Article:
In the past, women have been repelled by the idea of lifting weights for fear that they will get “too big.” This old way of thinking has been proven wrong, and it’s out with the old and in with the new!
Here at GameChanger, we work with a wide variety of women, all different in age and level of fitness, and they all have one thing in common… they all love working out! It’s because they all understand the importance of strength training.
Physical activity – particularly strength training – can improve your health and reduce the risk of developing several diseases, such as type 2 diabetes, cancer and cardiovascular disease.
More importantly, regular activity can improve your quality of life.
Here are some of the female strength training myths you should ignore, and some examples how strength training can benefit you.
Myth #1 – Women shouldn’t lift heavy because they’ll get too bulky.
When you lift heavy weights, your muscles get stronger and denser, not bigger.
To achieve an increase in muscular size, one must lift weights for an exhausting amount of time (e.g., 2-hour-plus workouts done 5 or more times a week), eat a ton of calories, have perfect sleep, and have the correct hormonal profile.
In short, a woman can only get bulky if she adopts the lifestyle of a bodybuilder and starts taking anabolic steroids. Last time I checked, most women aren’t chugging half-a-dozen raw eggs in a sitting and using illegal drugs.
The Truth: Lifting heavy weights will not make you bulky.
Myth #2 – You need cardio to lose weight.
It’s commonly believed that cardio is king for fat loss. Of course, cardio can help, but strength training is so much more important for fat loss.
When you strength train, your muscles break down, and then they rebuild over the next 48 hours. This process requires a lot of calories to accomplish. A study published in The Journal of Strength and Conditioning Research found that women who did weight training burned an average of 100 more calories during the 24 hours after their training session ended. This is worth noting, because the more calories you burn, the more fat you burn.
Additionally, strength training forces your body to hold onto its muscle in the long-run, even when you’re losing weight. This is especially important because muscle, at rest, burns calories too, while fat doesn’t. Doing only cardio, on the other hand, encourages muscle loss.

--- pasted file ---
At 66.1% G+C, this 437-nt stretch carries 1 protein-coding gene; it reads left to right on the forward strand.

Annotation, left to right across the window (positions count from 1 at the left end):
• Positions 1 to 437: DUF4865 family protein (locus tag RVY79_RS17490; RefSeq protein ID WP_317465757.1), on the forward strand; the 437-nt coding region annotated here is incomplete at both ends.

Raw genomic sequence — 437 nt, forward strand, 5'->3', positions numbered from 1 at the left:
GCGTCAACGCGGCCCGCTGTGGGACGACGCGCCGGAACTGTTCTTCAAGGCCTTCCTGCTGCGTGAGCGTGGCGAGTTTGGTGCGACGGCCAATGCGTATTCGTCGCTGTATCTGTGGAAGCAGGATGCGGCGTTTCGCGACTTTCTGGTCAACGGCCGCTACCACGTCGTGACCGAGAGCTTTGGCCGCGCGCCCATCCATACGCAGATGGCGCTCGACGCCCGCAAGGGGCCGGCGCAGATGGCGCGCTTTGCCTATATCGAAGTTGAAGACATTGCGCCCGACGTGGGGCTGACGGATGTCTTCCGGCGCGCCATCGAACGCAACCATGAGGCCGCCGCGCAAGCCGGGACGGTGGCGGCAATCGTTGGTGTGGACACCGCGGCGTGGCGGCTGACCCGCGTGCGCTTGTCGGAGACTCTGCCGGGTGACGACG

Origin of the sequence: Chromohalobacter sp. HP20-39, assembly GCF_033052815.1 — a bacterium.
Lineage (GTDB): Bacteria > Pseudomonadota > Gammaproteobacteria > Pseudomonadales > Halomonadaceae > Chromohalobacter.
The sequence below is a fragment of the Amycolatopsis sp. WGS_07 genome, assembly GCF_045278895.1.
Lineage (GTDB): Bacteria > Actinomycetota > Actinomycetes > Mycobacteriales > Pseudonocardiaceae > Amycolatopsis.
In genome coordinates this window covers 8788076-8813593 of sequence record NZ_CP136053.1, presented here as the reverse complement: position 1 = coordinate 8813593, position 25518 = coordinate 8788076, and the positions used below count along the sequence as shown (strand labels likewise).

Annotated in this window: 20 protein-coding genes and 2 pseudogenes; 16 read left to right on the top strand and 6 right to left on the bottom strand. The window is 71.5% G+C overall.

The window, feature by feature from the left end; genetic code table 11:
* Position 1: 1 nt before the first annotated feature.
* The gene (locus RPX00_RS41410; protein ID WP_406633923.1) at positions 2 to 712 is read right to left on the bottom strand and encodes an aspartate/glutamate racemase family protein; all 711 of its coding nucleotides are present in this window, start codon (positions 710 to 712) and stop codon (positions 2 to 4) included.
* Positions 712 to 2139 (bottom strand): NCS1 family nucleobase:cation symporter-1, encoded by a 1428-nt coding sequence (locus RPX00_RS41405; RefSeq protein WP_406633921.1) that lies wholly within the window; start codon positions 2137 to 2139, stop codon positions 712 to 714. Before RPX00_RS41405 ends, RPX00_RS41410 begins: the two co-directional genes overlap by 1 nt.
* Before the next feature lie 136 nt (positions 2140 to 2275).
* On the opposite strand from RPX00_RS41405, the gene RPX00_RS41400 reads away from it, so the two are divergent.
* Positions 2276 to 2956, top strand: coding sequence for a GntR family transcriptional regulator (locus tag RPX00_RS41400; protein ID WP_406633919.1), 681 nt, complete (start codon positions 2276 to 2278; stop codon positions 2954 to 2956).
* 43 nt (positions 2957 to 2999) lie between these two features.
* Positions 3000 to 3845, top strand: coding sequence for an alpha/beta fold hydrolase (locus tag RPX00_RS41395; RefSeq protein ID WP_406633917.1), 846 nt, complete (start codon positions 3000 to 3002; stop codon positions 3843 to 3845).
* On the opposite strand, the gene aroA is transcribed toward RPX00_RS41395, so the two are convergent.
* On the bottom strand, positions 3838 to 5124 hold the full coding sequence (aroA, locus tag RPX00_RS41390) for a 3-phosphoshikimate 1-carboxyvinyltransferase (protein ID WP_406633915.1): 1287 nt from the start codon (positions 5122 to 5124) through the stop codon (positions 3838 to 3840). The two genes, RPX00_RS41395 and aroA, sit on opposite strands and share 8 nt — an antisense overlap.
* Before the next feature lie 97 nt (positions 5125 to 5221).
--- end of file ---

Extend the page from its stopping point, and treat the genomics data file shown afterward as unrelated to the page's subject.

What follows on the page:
The Truth: Cardio can burn more calories than strength training can in a single workout, but it doesn’t have all the other fat-loss-related benefits that strength training has.
Myth #3 – Older women shouldn’t strength train or they may hurt themselves.
The older we are, the more at-risk we are for osteoporosis, the disease of bone density loss. The less dense your bones are, the more easily they can break.
What’s worse is that women are at an even higher risk for this disease than men are.
It’s a no-brainer. Strength training should be a part of every women’s anti-aging plan.
The Truth: Strength training will not hurt you, no matter your age. It will only make you more resilient to injury and bone loss.
Another Benefit of Female Strength Training
Lifting heavy weights and building strength also improve something else that’s just as important as health & fitness: self-esteem.
Strength is a requirement for daily living. Picking up your child, carrying bags, performing household chores, participating in recreational sports, as well as doing many other daily activities require strength
When you know your body is capable of handling everyday tasks, you will simply feel more confident in yourself. And confidence is just as important as good health & fitness.
All in all, women should not stray away strength training – it has too many benefits to pass up on!
It’s time to put strength training in your fitness plan, so you can finally become stronger, healthier, and more confident!
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